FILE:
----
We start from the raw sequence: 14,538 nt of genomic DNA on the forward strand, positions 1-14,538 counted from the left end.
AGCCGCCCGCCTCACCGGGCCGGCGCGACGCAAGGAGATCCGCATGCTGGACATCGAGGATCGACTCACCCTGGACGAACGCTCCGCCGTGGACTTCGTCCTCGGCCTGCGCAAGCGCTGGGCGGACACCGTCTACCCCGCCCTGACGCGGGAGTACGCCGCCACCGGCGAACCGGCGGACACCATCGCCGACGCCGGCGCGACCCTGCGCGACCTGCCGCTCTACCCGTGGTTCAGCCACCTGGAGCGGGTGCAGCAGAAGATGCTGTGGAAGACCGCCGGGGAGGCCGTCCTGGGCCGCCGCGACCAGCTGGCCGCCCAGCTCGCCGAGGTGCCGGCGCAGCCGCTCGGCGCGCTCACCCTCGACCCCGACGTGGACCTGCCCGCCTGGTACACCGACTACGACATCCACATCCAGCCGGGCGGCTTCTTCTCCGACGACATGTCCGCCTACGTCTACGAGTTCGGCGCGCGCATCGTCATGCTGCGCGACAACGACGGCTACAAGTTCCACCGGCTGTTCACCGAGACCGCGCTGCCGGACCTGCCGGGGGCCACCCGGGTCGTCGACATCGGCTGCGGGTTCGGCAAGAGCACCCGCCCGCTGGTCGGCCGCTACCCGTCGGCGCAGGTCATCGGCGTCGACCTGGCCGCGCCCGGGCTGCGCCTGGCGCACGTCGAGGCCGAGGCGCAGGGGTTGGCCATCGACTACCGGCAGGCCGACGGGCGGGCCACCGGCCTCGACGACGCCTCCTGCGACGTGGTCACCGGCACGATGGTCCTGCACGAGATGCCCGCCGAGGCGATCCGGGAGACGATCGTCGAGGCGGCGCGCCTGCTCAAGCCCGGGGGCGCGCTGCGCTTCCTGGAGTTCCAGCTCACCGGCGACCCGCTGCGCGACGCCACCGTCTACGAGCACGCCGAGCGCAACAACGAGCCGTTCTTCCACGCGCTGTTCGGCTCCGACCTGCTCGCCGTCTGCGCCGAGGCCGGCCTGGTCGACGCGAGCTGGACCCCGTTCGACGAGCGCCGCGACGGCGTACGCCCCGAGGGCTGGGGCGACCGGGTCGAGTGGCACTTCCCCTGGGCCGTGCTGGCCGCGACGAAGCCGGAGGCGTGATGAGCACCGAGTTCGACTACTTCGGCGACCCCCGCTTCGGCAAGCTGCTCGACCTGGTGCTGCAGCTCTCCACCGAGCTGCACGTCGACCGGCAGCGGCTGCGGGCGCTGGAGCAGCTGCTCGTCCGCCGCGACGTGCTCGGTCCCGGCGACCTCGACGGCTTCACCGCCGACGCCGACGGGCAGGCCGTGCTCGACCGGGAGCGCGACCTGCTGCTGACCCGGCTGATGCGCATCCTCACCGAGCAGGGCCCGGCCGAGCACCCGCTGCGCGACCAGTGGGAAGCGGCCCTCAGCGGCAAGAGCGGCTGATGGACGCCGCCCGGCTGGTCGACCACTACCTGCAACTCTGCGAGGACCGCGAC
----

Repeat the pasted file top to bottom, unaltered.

We start from the raw sequence: 14,538 nt of genomic DNA on the forward strand, positions 1-14,538 counted from the left end.
AGCCGCCCGCCTCACCGGGCCGGCGCGACGCAAGGAGATCCGCATGCTGGACATCGAGGATCGACTCACCCTGGACGAACGCTCCGCCGTGGACTTCGTCCTCGGCCTGCGCAAGCGCTGGGCGGACACCGTCTACCCCGCCCTGACGCGGGAGTACGCCGCCACCGGCGAACCGGCGGACACCATCGCCGACGCCGGCGCGACCCTGCGCGACCTGCCGCTCTACCCGTGGTTCAGCCACCTGGAGCGGGTGCAGCAGAAGATGCTGTGGAAGACCGCCGGGGAGGCCGTCCTGGGCCGCCGCGACCAGCTGGCCGCCCAGCTCGCCGAGGTGCCGGCGCAGCCGCTCGGCGCGCTCACCCTCGACCCCGACGTGGACCTGCCCGCCTGGTACACCGACTACGACATCCACATCCAGCCGGGCGGCTTCTTCTCCGACGACATGTCCGCCTACGTCTACGAGTTCGGCGCGCGCATCGTCATGCTGCGCGACAACGACGGCTACAAGTTCCACCGGCTGTTCACCGAGACCGCGCTGCCGGACCTGCCGGGGGCCACCCGGGTCGTCGACATCGGCTGCGGGTTCGGCAAGAGCACCCGCCCGCTGGTCGGCCGCTACCCGTCGGCGCAGGTCATCGGCGTCGACCTGGCCGCGCCCGGGCTGCGCCTGGCGCACGTCGAGGCCGAGGCGCAGGGGTTGGCCATCGACTACCGGCAGGCCGACGGGCGGGCCACCGGCCTCGACGACGCCTCCTGCGACGTGGTCACCGGCACGATGGTCCTGCACGAGATGCCCGCCGAGGCGATCCGGGAGACGATCGTCGAGGCGGCGCGCCTGCTCAAGCCCGGGGGCGCGCTGCGCTTCCTGGAGTTCCAGCTCACCGGCGACCCGCTGCGCGACGCCACCGTCTACGAGCACGCCGAGCGCAACAACGAGCCGTTCTTCCACGCGCTGTTCGGCTCCGACCTGCTCGCCGTCTGCGCCGAGGCCGGCCTGGTCGACGCGAGCTGGACCCCGTTCGACGAGCGCCGCGACGGCGTACGCCCCGAGGGCTGGGGCGACCGGGTCGAGTGGCACTTCCCCTGGGCCGTGCTGGCCGCGACGAAGCCGGAGGCGTGATGAGCACCGAGTTCGACTACTTCGGCGACCCCCGCTTCGGCAAGCTGCTCGACCTGGTGCTGCAGCTCTCCACCGAGCTGCACGTCGACCGGCAGCGGCTGCGGGCGCTGGAGCAGCTGCTCGTCCGCCGCGACGTGCTCGGTCCCGGCGACCTCGACGGCTTCACCGCCGACGCCGACGGGCAGGCCGTGCTCGACCGGGAGCGCGACCTGCTGCTGACCCGGCTGATGCGCATCCTCACCGAGCAGGGCCCGGCCGAGCACCCGCTGCGCGACCAGTGGGAAGCGGCCCTCAGCGGCAAGAGCGGCTGATGGACGCCGCCCGGCTGGTCGACCACTACCTGCAACTCTGCGAGGACCGCGAC